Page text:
Picture of DNA strand

Pioneering chemical biology & medicinal chemistry through Open Access research...

Strathprints makes available scholarly Open Access content by researchers in the Department of Pure & Applied Chemistry, based within the Faculty of Science.

Research here spans a wide range of topics from analytical chemistry to materials science, and from biological chemistry to theoretical chemistry. The specific work in chemical biology and medicinal chemistry, as an example, encompasses pioneering techniques in synthesis, bioinformatics, nucleic acid chemistry, amino acid chemistry, heterocyclic chemistry, biophysical chemistry and NMR spectroscopy.

Explore the Open Access research of the Department of Pure & Applied Chemistry. Or explore all of Strathclyde's Open Access research...

Cost-effectiveness of a nurse-led ORIF ankle care programme

Martin, Maria Cristina and Akartunali, Kerem and Anderson, Gillian Hopkins (2016) Cost-effectiveness of a nurse-led ORIF ankle care programme. In: BCS Health Informatics Scotland 2016, 2016-10-11 - 2016-10-12, Strathclyde Technology Innovation Centre.

[img]
Preview
Text (Martin-etal-HIS-2016-Cost-effectiveness-of-a-nurse-led-ORIF-ankle-care)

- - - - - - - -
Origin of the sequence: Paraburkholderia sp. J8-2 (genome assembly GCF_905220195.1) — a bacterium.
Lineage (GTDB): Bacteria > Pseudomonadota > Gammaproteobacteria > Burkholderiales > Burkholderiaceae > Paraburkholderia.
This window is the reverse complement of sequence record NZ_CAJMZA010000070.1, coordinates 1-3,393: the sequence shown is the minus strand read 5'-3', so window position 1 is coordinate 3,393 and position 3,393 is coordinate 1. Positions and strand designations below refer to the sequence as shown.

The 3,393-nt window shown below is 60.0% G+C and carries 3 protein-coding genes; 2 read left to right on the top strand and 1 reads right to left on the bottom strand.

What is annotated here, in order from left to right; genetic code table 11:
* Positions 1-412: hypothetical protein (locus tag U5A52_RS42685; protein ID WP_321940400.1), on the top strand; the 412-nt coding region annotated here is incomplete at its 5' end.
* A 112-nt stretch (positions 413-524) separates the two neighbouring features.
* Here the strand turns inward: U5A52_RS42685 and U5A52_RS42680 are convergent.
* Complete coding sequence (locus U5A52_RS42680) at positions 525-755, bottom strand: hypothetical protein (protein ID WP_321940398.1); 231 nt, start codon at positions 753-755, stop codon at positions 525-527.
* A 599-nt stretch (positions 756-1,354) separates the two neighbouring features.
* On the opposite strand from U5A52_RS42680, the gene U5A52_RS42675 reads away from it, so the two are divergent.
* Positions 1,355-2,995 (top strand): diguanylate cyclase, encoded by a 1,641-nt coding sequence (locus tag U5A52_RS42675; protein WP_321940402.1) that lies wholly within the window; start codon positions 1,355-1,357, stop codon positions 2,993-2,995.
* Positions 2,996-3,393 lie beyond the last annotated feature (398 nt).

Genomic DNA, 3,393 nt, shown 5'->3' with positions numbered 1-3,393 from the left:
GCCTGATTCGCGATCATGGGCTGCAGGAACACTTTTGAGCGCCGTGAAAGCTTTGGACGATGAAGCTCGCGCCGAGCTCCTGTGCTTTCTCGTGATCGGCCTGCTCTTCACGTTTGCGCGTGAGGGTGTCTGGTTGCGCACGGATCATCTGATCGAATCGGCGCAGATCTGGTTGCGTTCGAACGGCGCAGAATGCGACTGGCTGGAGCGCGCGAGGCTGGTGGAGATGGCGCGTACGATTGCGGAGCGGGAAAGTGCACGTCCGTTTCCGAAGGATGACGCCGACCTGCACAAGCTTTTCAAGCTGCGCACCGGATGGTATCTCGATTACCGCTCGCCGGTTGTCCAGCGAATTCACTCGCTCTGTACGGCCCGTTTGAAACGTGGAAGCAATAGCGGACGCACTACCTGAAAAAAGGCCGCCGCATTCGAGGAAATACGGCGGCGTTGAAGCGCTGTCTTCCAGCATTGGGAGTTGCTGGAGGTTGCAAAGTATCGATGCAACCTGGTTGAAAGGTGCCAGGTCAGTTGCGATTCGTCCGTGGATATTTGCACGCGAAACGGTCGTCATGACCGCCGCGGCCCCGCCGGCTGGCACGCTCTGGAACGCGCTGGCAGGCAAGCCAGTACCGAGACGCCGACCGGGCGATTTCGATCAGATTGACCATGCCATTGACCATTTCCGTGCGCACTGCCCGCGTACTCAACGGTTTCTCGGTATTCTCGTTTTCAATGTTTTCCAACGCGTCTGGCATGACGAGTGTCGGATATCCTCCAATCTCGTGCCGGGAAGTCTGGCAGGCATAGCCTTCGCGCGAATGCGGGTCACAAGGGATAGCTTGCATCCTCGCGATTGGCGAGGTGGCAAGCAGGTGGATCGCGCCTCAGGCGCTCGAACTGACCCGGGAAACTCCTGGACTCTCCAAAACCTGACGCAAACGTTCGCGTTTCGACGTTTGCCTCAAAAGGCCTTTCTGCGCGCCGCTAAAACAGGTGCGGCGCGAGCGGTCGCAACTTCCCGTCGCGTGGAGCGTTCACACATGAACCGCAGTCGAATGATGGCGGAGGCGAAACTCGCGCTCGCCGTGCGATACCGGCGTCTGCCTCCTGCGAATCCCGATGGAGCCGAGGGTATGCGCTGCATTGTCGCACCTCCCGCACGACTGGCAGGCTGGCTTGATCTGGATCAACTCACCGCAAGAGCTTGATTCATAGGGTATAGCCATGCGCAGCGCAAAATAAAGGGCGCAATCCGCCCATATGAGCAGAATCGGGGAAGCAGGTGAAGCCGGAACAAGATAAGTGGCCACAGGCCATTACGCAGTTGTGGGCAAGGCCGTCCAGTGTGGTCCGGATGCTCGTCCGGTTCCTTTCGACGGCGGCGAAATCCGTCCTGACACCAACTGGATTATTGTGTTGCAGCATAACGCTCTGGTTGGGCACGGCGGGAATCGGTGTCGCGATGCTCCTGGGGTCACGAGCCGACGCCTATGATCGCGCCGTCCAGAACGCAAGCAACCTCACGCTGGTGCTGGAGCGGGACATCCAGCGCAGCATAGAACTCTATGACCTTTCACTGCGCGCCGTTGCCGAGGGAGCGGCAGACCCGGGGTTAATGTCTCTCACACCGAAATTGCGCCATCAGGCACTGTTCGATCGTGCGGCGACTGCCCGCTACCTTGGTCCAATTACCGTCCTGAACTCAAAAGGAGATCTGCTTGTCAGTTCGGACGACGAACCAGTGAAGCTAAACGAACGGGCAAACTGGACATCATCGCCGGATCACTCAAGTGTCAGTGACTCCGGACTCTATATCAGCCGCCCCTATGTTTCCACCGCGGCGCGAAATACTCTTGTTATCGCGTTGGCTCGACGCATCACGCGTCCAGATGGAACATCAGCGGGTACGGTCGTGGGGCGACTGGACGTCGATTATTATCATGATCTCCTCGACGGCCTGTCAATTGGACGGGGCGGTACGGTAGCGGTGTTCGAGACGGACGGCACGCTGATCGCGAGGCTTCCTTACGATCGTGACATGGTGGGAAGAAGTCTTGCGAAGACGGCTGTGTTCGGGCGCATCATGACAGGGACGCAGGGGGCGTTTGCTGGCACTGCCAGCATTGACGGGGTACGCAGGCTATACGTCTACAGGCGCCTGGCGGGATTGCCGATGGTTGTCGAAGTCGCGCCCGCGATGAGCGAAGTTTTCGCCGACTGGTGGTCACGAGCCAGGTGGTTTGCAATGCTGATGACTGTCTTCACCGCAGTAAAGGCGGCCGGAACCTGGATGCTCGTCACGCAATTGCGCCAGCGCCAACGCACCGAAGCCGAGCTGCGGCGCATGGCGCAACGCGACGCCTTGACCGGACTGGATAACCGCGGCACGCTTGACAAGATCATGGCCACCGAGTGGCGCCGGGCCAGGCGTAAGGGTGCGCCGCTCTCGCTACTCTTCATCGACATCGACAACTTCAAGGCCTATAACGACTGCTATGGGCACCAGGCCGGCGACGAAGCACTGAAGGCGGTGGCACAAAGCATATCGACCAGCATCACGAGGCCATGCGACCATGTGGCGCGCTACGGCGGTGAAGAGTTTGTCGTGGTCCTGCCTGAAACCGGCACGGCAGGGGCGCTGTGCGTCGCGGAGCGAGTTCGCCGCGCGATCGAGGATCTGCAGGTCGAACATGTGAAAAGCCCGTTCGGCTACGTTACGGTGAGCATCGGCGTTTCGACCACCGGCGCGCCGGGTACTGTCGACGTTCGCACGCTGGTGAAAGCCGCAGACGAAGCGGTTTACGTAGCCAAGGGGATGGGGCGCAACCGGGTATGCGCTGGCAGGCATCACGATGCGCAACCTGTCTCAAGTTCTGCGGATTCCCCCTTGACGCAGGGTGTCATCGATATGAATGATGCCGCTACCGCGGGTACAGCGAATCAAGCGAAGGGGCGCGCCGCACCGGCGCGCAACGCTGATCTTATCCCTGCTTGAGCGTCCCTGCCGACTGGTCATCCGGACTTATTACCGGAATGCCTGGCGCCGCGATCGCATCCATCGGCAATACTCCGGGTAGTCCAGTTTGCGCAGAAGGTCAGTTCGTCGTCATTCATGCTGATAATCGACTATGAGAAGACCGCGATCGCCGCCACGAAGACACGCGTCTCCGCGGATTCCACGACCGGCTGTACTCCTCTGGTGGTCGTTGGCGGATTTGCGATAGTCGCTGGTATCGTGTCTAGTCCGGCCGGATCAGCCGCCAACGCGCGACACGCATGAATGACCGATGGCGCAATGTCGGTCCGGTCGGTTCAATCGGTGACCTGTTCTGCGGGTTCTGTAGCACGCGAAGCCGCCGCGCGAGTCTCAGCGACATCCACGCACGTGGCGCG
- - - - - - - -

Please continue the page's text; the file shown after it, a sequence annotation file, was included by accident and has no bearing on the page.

Martin_etal_HIS_2016_Cost_effectiveness_of_a_nurse_led_ORIF_ankle_care.pdf
Final Published Version
License: Unspecified

Download (521kB) | Preview

Abstract

In response to current outdated models of outpatient fracture care, a nurse-led ankle care protocol was implemented by Glasgow Royal Infirmary’s (GRI) fracture clinic. Its aim was to standardise post- surgery care for Open Reduction Internal Fixation (ORIF) ankle fractures, while maintaining patient reported outcomes. The demand for evaluation across healthcare in the UK is exponentially increasing and although the protocol has been widely accepted throughout the clinic, no evidence existed to confirm its cost-effectiveness. This study fills that gap in knowledge through a thorough cost-evaluation using Discrete Event Simulation (DES), a widely recognised and powerful modelling tool within healthcare evaluation. It was found that the difference between the total number of appointments attended patients between the two groups was not significant (p>0.05). However, results of the cost-modelling clearly show that a 28.12% saving can be achieved when comparing total staffing costs and X-ray costs between the two groups.